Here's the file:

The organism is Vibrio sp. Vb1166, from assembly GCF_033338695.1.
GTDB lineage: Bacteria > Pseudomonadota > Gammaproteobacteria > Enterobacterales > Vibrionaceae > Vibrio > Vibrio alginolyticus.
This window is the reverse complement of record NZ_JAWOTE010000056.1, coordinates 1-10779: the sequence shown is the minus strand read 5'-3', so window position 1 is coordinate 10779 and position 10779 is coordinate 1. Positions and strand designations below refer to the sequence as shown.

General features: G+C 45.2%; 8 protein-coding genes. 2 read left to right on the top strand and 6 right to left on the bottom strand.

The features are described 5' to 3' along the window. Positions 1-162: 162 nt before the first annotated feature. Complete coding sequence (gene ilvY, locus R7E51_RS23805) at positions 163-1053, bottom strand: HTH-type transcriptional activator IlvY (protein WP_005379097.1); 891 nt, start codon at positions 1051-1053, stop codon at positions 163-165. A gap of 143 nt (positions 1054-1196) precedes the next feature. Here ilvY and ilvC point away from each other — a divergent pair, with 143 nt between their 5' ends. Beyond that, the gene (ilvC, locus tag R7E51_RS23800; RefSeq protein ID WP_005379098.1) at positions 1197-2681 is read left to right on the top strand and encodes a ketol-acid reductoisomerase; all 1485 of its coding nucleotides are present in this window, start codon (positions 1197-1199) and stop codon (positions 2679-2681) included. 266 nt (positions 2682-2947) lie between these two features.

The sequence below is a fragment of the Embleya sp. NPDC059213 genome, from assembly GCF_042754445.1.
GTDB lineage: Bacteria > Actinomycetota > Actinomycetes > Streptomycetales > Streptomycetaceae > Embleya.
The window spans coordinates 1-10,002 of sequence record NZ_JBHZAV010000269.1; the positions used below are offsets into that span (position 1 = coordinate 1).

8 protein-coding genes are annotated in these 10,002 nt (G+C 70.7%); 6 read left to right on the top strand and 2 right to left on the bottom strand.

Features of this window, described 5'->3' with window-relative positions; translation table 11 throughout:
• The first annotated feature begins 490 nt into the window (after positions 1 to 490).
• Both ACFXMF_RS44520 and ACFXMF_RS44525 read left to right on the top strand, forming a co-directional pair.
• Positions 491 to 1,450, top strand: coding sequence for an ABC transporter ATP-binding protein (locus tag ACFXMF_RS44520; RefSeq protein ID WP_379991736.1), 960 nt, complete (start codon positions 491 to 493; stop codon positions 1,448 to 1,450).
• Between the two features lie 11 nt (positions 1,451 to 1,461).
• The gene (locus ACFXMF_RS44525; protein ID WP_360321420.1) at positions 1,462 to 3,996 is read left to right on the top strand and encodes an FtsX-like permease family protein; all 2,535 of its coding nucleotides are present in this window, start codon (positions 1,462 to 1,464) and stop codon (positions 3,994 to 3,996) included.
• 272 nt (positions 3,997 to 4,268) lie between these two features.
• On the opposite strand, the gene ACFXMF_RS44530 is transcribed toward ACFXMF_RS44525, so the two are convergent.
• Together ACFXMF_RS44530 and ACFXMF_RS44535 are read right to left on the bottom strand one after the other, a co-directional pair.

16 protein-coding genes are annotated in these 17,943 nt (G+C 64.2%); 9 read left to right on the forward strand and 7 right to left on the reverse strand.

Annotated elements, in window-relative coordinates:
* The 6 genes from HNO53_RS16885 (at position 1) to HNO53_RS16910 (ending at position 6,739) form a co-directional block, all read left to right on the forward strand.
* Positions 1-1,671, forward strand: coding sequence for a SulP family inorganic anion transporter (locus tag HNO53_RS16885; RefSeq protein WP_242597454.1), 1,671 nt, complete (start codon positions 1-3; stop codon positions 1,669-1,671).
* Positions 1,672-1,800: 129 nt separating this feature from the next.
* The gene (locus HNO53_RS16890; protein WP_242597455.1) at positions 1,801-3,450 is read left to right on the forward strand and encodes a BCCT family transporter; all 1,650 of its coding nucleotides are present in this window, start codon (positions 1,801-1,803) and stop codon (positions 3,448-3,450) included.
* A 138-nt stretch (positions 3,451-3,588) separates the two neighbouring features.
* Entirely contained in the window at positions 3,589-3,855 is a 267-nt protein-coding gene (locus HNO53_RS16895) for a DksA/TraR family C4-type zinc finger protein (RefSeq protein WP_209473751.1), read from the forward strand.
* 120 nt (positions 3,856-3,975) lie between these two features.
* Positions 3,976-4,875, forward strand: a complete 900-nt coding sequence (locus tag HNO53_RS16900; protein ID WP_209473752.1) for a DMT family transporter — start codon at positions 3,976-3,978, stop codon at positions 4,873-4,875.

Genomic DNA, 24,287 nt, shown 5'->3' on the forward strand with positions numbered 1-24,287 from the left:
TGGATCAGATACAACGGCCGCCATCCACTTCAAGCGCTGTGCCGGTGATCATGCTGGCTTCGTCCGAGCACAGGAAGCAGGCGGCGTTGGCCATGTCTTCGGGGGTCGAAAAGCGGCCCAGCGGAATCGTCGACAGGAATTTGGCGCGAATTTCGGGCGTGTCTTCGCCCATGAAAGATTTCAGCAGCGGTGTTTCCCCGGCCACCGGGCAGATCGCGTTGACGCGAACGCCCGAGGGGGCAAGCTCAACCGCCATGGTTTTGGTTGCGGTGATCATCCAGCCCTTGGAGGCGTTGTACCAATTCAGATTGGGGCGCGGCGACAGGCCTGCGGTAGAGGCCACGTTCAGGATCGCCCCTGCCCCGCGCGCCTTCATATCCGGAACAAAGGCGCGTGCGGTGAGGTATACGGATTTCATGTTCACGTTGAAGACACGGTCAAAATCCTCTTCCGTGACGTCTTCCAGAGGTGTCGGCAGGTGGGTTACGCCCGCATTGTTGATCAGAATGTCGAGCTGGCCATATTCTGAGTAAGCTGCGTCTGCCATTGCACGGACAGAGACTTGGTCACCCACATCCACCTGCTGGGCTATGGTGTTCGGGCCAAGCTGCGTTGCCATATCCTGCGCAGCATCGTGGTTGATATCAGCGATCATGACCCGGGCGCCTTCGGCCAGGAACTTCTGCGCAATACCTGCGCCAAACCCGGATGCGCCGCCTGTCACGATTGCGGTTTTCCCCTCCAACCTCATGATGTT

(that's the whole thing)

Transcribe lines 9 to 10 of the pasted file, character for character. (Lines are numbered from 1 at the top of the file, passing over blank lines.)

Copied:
8 protein-coding genes are annotated in these 10,002 nt (G+C 70.7%); 6 read left to right on the top strand and 2 right to left on the bottom strand.

Features of this window, described 5'->3' with window-relative positions; translation table 11 throughout: